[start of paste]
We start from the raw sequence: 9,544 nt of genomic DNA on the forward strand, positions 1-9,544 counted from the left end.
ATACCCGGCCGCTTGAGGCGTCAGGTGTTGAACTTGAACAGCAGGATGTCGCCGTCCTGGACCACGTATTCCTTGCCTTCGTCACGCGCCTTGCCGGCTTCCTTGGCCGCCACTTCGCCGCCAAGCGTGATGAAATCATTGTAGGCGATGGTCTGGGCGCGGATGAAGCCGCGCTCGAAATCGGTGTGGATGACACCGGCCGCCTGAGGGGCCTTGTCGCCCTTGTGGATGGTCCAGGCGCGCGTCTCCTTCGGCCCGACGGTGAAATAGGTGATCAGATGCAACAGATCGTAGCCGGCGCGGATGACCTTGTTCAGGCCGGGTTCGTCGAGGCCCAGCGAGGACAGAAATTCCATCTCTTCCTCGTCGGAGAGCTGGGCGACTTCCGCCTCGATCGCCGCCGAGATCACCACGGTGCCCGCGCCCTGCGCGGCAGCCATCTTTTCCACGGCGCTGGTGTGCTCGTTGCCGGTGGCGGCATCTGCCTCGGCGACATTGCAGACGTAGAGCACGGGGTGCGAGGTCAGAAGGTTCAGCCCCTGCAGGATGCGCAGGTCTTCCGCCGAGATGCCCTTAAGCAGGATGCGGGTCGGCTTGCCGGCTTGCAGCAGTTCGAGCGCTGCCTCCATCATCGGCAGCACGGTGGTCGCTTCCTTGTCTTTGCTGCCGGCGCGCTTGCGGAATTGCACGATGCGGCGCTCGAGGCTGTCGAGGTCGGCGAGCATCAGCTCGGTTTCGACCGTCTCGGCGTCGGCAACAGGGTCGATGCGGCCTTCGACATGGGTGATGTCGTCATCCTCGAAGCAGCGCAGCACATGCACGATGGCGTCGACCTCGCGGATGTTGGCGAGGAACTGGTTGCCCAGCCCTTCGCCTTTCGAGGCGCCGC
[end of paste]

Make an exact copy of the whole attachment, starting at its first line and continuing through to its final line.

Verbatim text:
We start from the raw sequence: 9,544 nt of genomic DNA on the forward strand, positions 1-9,544 counted from the left end.
ATACCCGGCCGCTTGAGGCGTCAGGTGTTGAACTTGAACAGCAGGATGTCGCCGTCCTGGACCACGTATTCCTTGCCTTCGTCACGCGCCTTGCCGGCTTCCTTGGCCGCCACTTCGCCGCCAAGCGTGATGAAATCATTGTAGGCGATGGTCTGGGCGCGGATGAAGCCGCGCTCGAAATCGGTGTGGATGACACCGGCCGCCTGAGGGGCCTTGTCGCCCTTGTGGATGGTCCAGGCGCGCGTCTCCTTCGGCCCGACGGTGAAATAGGTGATCAGATGCAACAGATCGTAGCCGGCGCGGATGACCTTGTTCAGGCCGGGTTCGTCGAGGCCCAGCGAGGACAGAAATTCCATCTCTTCCTCGTCGGAGAGCTGGGCGACTTCCGCCTCGATCGCCGCCGAGATCACCACGGTGCCCGCGCCCTGCGCGGCAGCCATCTTTTCCACGGCGCTGGTGTGCTCGTTGCCGGTGGCGGCATCTGCCTCGGCGACATTGCAGACGTAGAGCACGGGGTGCGAGGTCAGAAGGTTCAGCCCCTGCAGGATGCGCAGGTCTTCCGCCGAGATGCCCTTAAGCAGGATGCGGGTCGGCTTGCCGGCTTGCAGCAGTTCGAGCGCTGCCTCCATCATCGGCAGCACGGTGGTCGCTTCCTTGTCTTTGCTGCCGGCGCGCTTGCGGAATTGCACGATGCGGCGCTCGAGGCTGTCGAGGTCGGCGAGCATCAGCTCGGTTTCGACCGTCTCGGCGTCGGCAACAGGGTCGATGCGGCCTTCGACATGGGTGATGTCGTCATCCTCGAAGCAGCGCAGCACATGCACGATGGCGTCGACCTCGCGGATGTTGGCGAGGAACTGGTTGCCCAGCCCTTCGCCTTTCGAGGCGCCGC